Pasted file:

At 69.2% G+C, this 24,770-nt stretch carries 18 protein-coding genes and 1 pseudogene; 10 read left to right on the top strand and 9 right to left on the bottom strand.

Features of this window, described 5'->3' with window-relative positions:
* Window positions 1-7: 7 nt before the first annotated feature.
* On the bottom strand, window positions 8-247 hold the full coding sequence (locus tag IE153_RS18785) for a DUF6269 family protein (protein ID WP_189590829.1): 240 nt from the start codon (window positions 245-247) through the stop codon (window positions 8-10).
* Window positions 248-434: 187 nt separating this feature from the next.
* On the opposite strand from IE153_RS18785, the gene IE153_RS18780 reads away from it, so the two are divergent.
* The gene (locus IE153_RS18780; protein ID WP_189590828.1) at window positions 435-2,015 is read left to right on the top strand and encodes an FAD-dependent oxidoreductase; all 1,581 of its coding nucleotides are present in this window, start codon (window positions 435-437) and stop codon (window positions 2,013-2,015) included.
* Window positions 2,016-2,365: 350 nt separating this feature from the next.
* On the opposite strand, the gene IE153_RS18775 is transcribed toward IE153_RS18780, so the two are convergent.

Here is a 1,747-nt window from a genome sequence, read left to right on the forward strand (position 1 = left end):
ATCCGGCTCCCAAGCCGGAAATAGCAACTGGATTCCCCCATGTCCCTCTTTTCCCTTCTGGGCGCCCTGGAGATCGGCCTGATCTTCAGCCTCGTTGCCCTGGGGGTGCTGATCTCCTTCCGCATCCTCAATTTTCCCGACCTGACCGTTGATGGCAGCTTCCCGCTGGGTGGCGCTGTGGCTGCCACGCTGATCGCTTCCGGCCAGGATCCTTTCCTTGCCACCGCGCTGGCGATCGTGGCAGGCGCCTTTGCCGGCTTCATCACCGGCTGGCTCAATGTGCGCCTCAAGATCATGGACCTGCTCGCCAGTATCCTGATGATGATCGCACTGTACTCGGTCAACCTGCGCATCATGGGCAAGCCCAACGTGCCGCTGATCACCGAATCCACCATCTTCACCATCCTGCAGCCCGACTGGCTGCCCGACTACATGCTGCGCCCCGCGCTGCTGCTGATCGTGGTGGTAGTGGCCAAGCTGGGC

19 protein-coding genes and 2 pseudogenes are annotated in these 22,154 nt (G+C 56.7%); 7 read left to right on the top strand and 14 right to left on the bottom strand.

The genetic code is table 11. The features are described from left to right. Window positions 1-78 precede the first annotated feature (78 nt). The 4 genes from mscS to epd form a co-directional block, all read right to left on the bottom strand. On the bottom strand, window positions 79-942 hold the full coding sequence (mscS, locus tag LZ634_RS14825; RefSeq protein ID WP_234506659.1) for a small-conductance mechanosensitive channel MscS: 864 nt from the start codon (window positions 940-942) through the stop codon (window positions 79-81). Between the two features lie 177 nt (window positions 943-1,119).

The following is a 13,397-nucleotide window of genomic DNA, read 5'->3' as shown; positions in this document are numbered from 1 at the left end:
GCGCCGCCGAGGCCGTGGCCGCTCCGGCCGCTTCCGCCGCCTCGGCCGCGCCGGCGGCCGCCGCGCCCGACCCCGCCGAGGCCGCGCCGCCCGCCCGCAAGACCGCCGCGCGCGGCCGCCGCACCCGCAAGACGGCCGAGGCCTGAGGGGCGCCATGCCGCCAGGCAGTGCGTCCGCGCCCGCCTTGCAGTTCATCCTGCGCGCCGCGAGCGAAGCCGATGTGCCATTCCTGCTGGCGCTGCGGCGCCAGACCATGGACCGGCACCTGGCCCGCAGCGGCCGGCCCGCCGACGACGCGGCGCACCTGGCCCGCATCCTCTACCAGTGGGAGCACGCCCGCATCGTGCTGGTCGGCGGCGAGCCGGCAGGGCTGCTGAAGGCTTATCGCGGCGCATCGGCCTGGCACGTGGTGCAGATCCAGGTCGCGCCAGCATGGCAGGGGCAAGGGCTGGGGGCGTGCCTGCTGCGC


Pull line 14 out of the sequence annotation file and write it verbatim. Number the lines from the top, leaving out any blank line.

The following is a 13,397-nucleotide window of genomic DNA, read 5'->3' as shown; positions in this document are numbered from 1 at the left end: